40 CHILD'S PLAY
such a point, the child can understand, .But.if you merely
ask him of his past behaviour, as to who threw such a
stone, for instance, or struck such and such a match; or
whether he had looked into a parcel or gone by a for-
bidden path,—why, he can see no moment in the inquiry,
and it is ten to one, he has already half forgotten and half
bemused himself with subsequent imaginings.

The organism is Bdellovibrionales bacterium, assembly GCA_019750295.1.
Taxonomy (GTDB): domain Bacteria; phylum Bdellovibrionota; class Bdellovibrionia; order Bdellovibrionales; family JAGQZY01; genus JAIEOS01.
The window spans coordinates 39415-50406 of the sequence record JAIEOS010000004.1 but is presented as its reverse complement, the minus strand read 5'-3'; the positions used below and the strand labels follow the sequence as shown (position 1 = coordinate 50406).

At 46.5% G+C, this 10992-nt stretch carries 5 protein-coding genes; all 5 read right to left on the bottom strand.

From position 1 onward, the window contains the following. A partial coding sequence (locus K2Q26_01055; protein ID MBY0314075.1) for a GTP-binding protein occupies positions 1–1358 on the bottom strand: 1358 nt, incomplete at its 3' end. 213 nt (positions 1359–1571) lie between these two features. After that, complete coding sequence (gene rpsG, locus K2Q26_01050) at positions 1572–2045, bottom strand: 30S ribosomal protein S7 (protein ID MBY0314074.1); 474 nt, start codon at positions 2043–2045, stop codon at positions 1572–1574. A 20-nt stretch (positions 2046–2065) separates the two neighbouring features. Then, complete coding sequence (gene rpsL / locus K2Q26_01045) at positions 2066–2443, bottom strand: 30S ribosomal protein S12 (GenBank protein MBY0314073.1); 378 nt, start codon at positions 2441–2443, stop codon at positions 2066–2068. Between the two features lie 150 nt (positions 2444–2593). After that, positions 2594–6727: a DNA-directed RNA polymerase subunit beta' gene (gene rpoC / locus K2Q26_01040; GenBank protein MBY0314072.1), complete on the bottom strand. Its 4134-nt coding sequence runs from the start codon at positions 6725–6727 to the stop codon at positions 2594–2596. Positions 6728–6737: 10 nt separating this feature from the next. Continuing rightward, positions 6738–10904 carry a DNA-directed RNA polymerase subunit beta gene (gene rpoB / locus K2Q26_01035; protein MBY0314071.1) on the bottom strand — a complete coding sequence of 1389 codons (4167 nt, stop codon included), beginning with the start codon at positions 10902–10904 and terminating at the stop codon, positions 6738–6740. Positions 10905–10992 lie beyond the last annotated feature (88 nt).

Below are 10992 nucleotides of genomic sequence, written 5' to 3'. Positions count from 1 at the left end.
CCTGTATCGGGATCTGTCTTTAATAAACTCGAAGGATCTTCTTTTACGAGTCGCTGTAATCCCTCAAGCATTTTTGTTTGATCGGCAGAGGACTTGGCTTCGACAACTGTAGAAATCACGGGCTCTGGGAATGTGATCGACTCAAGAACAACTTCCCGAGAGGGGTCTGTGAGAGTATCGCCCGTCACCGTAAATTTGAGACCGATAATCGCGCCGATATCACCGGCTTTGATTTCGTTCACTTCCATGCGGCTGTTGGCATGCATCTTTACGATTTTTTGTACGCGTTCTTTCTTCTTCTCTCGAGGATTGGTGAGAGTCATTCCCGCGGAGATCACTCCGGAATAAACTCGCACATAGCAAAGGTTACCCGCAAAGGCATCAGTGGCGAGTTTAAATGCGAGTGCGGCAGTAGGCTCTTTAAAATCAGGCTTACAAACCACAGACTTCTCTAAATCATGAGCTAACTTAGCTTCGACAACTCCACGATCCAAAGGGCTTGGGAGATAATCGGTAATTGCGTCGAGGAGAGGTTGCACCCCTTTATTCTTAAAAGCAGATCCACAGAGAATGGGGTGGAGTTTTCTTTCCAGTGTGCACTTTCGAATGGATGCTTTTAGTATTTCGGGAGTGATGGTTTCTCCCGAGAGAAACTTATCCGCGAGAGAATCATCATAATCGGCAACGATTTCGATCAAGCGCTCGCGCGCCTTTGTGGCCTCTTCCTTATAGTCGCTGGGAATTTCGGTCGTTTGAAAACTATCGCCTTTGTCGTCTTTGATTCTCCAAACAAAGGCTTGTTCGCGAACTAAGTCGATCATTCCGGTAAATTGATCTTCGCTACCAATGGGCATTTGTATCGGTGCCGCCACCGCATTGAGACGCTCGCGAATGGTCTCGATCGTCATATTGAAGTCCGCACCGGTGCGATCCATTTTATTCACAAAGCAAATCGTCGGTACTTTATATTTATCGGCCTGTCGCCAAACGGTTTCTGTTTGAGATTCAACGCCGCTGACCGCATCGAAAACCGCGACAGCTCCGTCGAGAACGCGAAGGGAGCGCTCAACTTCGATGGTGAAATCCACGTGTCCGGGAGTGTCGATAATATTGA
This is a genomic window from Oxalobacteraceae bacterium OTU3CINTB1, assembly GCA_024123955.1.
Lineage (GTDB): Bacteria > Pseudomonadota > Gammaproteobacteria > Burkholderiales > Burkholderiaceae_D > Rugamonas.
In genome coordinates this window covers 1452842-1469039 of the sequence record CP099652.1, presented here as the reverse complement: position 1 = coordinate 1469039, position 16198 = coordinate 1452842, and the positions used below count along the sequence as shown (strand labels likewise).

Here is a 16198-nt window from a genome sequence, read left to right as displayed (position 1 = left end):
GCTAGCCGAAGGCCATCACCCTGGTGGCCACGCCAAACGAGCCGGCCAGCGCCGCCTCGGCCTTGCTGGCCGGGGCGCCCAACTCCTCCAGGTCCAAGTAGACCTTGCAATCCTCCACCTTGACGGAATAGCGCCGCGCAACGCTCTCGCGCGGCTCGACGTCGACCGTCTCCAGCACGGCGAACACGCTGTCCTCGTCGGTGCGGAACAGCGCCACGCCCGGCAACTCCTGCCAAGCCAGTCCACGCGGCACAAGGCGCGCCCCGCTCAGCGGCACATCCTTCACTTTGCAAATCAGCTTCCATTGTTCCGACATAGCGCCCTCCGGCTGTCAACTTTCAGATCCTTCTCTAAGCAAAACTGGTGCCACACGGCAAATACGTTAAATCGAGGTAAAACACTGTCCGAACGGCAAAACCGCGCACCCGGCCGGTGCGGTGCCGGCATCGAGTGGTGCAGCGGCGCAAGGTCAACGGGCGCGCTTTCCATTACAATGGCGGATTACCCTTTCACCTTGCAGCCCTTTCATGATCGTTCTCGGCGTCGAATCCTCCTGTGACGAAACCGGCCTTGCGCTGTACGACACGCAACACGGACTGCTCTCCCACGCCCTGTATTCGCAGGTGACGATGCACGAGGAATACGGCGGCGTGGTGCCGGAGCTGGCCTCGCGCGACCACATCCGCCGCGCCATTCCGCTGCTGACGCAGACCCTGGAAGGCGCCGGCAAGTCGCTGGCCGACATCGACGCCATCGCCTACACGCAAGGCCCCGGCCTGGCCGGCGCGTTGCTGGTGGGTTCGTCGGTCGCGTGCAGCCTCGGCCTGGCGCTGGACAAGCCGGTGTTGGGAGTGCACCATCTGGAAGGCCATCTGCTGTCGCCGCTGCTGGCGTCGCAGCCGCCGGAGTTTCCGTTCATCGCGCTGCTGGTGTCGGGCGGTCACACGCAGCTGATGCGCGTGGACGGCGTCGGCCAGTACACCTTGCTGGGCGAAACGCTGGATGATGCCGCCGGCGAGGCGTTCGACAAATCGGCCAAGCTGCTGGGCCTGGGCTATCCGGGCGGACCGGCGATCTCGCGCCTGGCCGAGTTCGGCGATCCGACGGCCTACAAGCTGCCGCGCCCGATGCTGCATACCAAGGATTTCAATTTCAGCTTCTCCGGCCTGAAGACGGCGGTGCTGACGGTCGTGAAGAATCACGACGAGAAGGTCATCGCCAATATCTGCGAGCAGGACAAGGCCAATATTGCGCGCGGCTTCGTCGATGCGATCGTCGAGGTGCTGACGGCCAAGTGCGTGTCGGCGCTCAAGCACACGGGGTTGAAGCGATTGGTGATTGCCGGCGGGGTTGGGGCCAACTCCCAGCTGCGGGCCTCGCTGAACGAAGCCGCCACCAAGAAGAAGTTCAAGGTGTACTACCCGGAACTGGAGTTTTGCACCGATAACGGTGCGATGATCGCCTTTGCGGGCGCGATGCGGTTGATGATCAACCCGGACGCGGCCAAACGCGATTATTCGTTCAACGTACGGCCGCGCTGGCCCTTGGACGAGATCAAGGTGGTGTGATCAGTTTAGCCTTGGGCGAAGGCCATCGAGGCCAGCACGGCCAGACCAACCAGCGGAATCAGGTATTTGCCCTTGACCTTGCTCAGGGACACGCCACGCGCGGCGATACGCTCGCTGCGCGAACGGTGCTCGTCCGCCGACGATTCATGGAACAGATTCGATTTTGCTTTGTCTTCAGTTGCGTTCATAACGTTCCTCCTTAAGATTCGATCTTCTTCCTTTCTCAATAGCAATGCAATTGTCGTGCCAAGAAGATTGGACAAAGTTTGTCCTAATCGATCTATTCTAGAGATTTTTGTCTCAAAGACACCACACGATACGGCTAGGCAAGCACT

It would be easy to leave them in their native cloud-
land, where they figure so prettily—pretty like flowers
and innocent like dogs. They will come out of their
gardens soon enough, and have to go into offices and the
witness-box. Spare them yet a while, 0 conscientious
parent! Let them doze among their playthings yet a
little ! for who knows what a rough, warfaring existence
lies before them in the future ?